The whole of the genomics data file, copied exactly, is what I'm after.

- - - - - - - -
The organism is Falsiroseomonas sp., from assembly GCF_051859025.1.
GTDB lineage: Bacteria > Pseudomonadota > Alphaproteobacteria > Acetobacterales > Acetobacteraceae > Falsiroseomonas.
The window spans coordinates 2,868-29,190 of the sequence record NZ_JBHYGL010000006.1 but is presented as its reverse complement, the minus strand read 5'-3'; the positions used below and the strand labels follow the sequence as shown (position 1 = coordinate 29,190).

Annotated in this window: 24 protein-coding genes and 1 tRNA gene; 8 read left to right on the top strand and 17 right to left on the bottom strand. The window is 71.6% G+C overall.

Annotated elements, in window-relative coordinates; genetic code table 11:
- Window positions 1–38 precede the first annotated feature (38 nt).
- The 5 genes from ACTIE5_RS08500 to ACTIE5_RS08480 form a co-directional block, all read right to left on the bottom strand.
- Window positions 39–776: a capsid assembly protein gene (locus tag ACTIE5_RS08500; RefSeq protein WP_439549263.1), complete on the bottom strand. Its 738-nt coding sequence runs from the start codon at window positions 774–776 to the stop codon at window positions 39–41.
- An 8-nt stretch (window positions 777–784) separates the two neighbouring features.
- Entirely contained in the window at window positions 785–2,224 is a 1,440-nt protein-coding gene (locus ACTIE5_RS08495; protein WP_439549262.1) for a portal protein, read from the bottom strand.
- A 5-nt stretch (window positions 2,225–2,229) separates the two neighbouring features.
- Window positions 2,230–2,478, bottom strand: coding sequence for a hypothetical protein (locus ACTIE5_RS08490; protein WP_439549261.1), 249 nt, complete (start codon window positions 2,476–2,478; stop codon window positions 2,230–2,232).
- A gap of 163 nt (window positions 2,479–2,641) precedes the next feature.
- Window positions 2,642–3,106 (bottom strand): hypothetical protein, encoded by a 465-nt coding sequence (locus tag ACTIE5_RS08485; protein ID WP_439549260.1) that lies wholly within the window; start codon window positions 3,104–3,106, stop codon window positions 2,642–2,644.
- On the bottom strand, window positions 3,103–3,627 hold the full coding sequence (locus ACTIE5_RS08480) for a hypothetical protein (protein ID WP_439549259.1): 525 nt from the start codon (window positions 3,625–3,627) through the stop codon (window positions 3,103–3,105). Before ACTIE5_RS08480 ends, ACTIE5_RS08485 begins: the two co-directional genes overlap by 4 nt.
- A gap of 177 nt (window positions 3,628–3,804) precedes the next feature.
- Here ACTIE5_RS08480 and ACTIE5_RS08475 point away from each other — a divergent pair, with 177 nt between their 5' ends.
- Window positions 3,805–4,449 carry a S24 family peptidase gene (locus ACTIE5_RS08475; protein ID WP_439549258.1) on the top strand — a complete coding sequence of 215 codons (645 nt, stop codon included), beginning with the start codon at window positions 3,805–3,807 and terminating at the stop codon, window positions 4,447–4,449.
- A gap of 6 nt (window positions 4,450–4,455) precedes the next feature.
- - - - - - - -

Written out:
The organism is Falsiroseomonas sp., from assembly GCF_051859025.1.
GTDB lineage: Bacteria > Pseudomonadota > Alphaproteobacteria > Acetobacterales > Acetobacteraceae > Falsiroseomonas.
The window spans coordinates 2,868-29,190 of the sequence record NZ_JBHYGL010000006.1 but is presented as its reverse complement, the minus strand read 5'-3'; the positions used below and the strand labels follow the sequence as shown (position 1 = coordinate 29,190).

Annotated in this window: 24 protein-coding genes and 1 tRNA gene; 8 read left to right on the top strand and 17 right to left on the bottom strand. The window is 71.6% G+C overall.

Annotated elements, in window-relative coordinates; genetic code table 11:
- Window positions 1–38 precede the first annotated feature (38 nt).
- The 5 genes from ACTIE5_RS08500 to ACTIE5_RS08480 form a co-directional block, all read right to left on the bottom strand.
- Window positions 39–776: a capsid assembly protein gene (locus tag ACTIE5_RS08500; RefSeq protein WP_439549263.1), complete on the bottom strand. Its 738-nt coding sequence runs from the start codon at window positions 774–776 to the stop codon at window positions 39–41.
- An 8-nt stretch (window positions 777–784) separates the two neighbouring features.
- Entirely contained in the window at window positions 785–2,224 is a 1,440-nt protein-coding gene (locus ACTIE5_RS08495; protein WP_439549262.1) for a portal protein, read from the bottom strand.
- A 5-nt stretch (window positions 2,225–2,229) separates the two neighbouring features.
- Window positions 2,230–2,478, bottom strand: coding sequence for a hypothetical protein (locus ACTIE5_RS08490; protein WP_439549261.1), 249 nt, complete (start codon window positions 2,476–2,478; stop codon window positions 2,230–2,232).
- A gap of 163 nt (window positions 2,479–2,641) precedes the next feature.
- Window positions 2,642–3,106 (bottom strand): hypothetical protein, encoded by a 465-nt coding sequence (locus tag ACTIE5_RS08485; protein ID WP_439549260.1) that lies wholly within the window; start codon window positions 3,104–3,106, stop codon window positions 2,642–2,644.
- On the bottom strand, window positions 3,103–3,627 hold the full coding sequence (locus ACTIE5_RS08480) for a hypothetical protein (protein ID WP_439549259.1): 525 nt from the start codon (window positions 3,625–3,627) through the stop codon (window positions 3,103–3,105). Before ACTIE5_RS08480 ends, ACTIE5_RS08485 begins: the two co-directional genes overlap by 4 nt.
- A gap of 177 nt (window positions 3,628–3,804) precedes the next feature.
- Here ACTIE5_RS08480 and ACTIE5_RS08475 point away from each other — a divergent pair, with 177 nt between their 5' ends.
- Window positions 3,805–4,449 carry a S24 family peptidase gene (locus ACTIE5_RS08475; protein ID WP_439549258.1) on the top strand — a complete coding sequence of 215 codons (645 nt, stop codon included), beginning with the start codon at window positions 3,805–3,807 and terminating at the stop codon, window positions 4,447–4,449.
- A gap of 6 nt (window positions 4,450–4,455) precedes the next feature.